Lymphatic fluid

Meems Member Posts: 15
edited March 2014 in Breast Cancer #1
I had a large swelling in area under my arm but on my side and half way across chest area. The doctor said it lymphatic fuild and drained 160cc out of it today. Said sometimes this happens afer surgery, mine was 2 months ago. He said eventually it will stop doing that and that there was nothing I could do to prevent it or fix it on my own. Anybody else have this problem?



  • SusanAnne
    SusanAnne Member Posts: 245
    Wow Meems, you must feel so much better after getting all that fluid drained! I kept building up fluid after my drains were removed for probably a month after my mastectomy but I would have my surgeon aspirate the 40 cc's or so each week. Did you notice what color the fluid was? Once mine turned yellow that's when it stopped. If yours continues, have it drained more often instead of waiting. Good luck.
  • DoubleKnot
    DoubleKnot Member Posts: 41
    Hello Meems,

    I just read your post about your Lymphedema in your arm. First and what is very important, DON'T let anyone take your blood pressure on that arm and absolutely no needles in that arm. I was told to protect my arm no matter what to prevent the Lymphedema. I have done what I was told, and Thank God, I occasionally have a small amount of lymphatic fluid collection in the armpit, but that is all. No arm swelling. YES, you can do something to prevent it and to ease the discomfort. I was told to keep that arm elevated when I sit and watch TV & when I go to bed, I make sure that arm is lying upon a pillow,higher than my heart. What I am talking about are the exercises/massages. I found the exercises detailed on a site while I was searching for info. There are 12 steps/instructions to it and it is one page long. I would be more than glad to send the info. to you in an e-mail. I don't know how large of a "message" can be typed in this reply. Do you know about the "Walk the Wall" exercise? You just take your fingers on the side where you had the surgery, and slowly walk your fingers up the walk as if you were doing the "Itsy Bitsy Spider" up the wall. Go slowly and not too high, not to where it hurts you. If you feel any discomfort, don't go any higher. Then "walk" your fingers back down the wall. Repeat this same routine approx.8-10 times "walking the wall up and then down." In these instructions, it also tells exactly how to do the massage to make the lymphatic fluid flow the way that it should normally. As I said, I would be more than glad to type the instructions in an e-mail to you.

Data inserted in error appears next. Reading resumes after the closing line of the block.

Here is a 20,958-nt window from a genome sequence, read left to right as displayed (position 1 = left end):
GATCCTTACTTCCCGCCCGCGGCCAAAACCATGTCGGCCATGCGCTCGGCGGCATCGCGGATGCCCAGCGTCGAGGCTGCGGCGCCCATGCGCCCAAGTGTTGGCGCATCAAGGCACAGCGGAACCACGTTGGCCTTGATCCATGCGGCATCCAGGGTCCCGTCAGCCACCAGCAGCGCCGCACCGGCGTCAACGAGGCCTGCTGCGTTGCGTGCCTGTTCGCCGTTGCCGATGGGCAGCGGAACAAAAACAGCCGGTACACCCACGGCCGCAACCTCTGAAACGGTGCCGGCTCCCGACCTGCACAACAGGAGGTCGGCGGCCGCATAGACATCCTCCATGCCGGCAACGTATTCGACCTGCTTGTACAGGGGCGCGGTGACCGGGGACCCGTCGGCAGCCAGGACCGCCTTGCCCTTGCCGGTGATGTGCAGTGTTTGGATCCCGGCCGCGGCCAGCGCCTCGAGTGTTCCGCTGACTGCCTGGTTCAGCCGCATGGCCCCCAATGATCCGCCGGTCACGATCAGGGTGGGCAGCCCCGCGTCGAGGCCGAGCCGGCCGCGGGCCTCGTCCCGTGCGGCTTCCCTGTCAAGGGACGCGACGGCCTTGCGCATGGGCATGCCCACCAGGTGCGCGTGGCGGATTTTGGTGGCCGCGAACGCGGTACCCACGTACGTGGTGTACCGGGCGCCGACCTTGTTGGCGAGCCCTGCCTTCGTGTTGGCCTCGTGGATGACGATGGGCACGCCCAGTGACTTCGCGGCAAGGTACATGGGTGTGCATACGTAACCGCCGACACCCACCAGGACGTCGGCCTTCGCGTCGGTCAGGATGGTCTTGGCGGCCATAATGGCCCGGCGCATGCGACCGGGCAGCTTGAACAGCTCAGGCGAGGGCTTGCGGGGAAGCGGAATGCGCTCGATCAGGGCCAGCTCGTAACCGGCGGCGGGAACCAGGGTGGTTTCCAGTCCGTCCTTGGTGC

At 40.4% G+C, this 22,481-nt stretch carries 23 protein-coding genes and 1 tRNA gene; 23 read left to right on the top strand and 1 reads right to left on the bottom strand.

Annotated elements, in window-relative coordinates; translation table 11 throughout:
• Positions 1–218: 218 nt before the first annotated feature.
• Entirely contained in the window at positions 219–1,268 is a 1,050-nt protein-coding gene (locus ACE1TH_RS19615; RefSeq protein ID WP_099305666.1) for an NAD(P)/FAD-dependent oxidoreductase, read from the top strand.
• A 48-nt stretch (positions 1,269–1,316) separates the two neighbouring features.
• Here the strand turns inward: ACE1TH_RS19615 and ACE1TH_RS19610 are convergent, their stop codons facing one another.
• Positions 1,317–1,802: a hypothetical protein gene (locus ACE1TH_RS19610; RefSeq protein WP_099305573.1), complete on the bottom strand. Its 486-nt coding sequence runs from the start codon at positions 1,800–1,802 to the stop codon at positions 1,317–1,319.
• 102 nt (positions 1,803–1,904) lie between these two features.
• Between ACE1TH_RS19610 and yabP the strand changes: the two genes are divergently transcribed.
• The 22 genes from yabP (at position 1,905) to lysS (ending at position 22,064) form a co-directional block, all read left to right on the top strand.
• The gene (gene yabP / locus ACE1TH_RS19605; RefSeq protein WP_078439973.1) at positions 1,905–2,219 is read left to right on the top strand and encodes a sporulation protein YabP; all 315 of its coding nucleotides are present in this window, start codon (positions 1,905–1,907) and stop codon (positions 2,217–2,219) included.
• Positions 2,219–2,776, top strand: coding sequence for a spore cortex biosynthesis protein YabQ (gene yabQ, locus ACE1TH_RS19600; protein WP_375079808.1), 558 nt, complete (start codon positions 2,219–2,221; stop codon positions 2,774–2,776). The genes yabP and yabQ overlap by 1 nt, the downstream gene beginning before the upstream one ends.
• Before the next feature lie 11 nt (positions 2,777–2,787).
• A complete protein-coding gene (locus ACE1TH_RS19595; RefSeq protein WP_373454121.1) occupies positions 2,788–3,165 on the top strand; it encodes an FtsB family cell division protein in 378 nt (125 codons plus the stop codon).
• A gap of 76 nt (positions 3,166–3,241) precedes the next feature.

I am new to this site, so I don't know how long of a message they allow. If I knew that they would allow the whole Exercise Routine to prevent the Lymphedema, I would type it in the box so that everyone could have access to it. Before I had my breast cancer surgery, I did a lot of searching for info. on the internet and then also asked the doctors if that info. was correct. Yes, they approved it, including the Radiologist. I will check for a message from you and if you want me to e-mail the info., please provide me the address to send the info. to & it will be done immediately. We all have to help each other as much as possible. You can make a copy of the info. that I send to you and check with YOUR doctor to see if he agrees with it. All of my doctors DID AGREE with the exercise methods.

  • DoubleKnot
    DoubleKnot Member Posts: 41
    Exercises and Massages to Prevent Lymphedema

    Here are the Self Massage Instructions:
    1. Place your fingers in the space behind your collarbone, outside where a necklace would fall. GENTLY stretch the skin forward toward the collarbone, in an arc, then release. Repeat 10 times each side. (I use one hand and lay my fingers lightly on the area and do it all at once instead of one side then the other.)